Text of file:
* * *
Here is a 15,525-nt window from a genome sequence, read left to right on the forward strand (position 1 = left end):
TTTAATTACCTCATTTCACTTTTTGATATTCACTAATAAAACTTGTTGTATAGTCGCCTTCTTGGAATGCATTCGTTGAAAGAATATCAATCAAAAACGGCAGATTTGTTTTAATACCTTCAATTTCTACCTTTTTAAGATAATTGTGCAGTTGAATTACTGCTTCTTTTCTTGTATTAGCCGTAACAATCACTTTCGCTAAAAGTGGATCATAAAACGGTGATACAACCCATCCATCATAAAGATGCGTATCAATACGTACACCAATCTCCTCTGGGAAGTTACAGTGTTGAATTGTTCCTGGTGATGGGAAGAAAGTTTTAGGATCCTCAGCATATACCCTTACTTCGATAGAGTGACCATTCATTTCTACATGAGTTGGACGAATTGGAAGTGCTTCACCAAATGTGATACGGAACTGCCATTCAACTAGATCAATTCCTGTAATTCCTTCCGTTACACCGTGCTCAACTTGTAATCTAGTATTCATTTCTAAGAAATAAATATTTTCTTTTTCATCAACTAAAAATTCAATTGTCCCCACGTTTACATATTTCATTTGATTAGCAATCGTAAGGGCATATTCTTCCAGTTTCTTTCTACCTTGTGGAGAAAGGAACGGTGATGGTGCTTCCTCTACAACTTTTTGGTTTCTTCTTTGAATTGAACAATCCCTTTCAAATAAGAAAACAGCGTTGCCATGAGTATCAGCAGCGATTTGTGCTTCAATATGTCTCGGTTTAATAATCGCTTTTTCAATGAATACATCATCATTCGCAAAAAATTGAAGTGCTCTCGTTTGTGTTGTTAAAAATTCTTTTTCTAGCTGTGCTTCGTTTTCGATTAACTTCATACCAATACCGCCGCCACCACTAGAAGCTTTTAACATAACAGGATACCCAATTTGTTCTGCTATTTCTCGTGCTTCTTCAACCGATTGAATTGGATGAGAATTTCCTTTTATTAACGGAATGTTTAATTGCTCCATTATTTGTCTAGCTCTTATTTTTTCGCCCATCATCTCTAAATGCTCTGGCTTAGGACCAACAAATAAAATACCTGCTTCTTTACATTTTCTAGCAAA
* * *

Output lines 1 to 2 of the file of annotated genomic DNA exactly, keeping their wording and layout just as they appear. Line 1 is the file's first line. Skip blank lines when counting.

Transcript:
Here is a 15,525-nt window from a genome sequence, read left to right on the forward strand (position 1 = left end):
TTTAATTACCTCATTTCACTTTTTGATATTCACTAATAAAACTTGTTGTATAGTCGCCTTCTTGGAATGCATTCGTTGAAAGAATATCAATCAAAAACGGCAGATTTGTTTTAATACCTTCAATTTCTACCTTTTTAAGATAATTGTGCAGTTGAATTACTGCTTCTTTTCTTGTATTAGCCGTAACAATCACTTTCGCTAAAAGTGGATCATAAAACGGTGATACAACCCATCCATCATAAAGATGCGTATCAATACGTACACCAATCTCCTCTGGGAAGTTACAGTGTTGAATTGTTCCTGGTGATGGGAAGAAAGTTTTAGGATCCTCAGCATATACCCTTACTTCGATAGAGTGACCATTCATTTCTACATGAGTTGGACGAATTGGAAGTGCTTCACCAAATGTGATACGGAACTGCCATTCAACTAGATCAATTCCTGTAATTCCTTCCGTTACACCGTGCTCAACTTGTAATCTAGTATTCATTTCTAAGAAATAAATATTTTCTTTTTCATCAACTAAAAATTCAATTGTCCCCACGTTTACATATTTCATTTGATTAGCAATCGTAAGGGCATATTCTTCCAGTTTCTTTCTACCTTGTGGAGAAAGGAACGGTGATGGTGCTTCCTCTACAACTTTTTGGTTTCTTCTTTGAATTGAACAATCCCTTTCAAATAAGAAAACAGCGTTGCCATGAGTATCAGCAGCGATTTGTGCTTCAATATGTCTCGGTTTAATAATCGCTTTTTCAATGAATACATCATCATTCGCAAAAAATTGAAGTGCTCTCGTTTGTGTTGTTAAAAATTCTTTTTCTAGCTGTGCTTCGTTTTCGATTAACTTCATACCAATACCGCCGCCACCACTAGAAGCTTTTAACATAACAGGATACCCAATTTGTTCTGCTATTTCTCGTGCTTCTTCAACCGATTGAATTGGATGAGAATTTCCTTTTATTAACGGAATGTTTAATTGCTCCATTATTTGTCTAGCTCTTATTTTTTCGCCCATCATCTCTAAATGCTCTGGCTTAGGACCAACAAATAAAATACCTGCTTCTTTACATTTTCTAGCAAA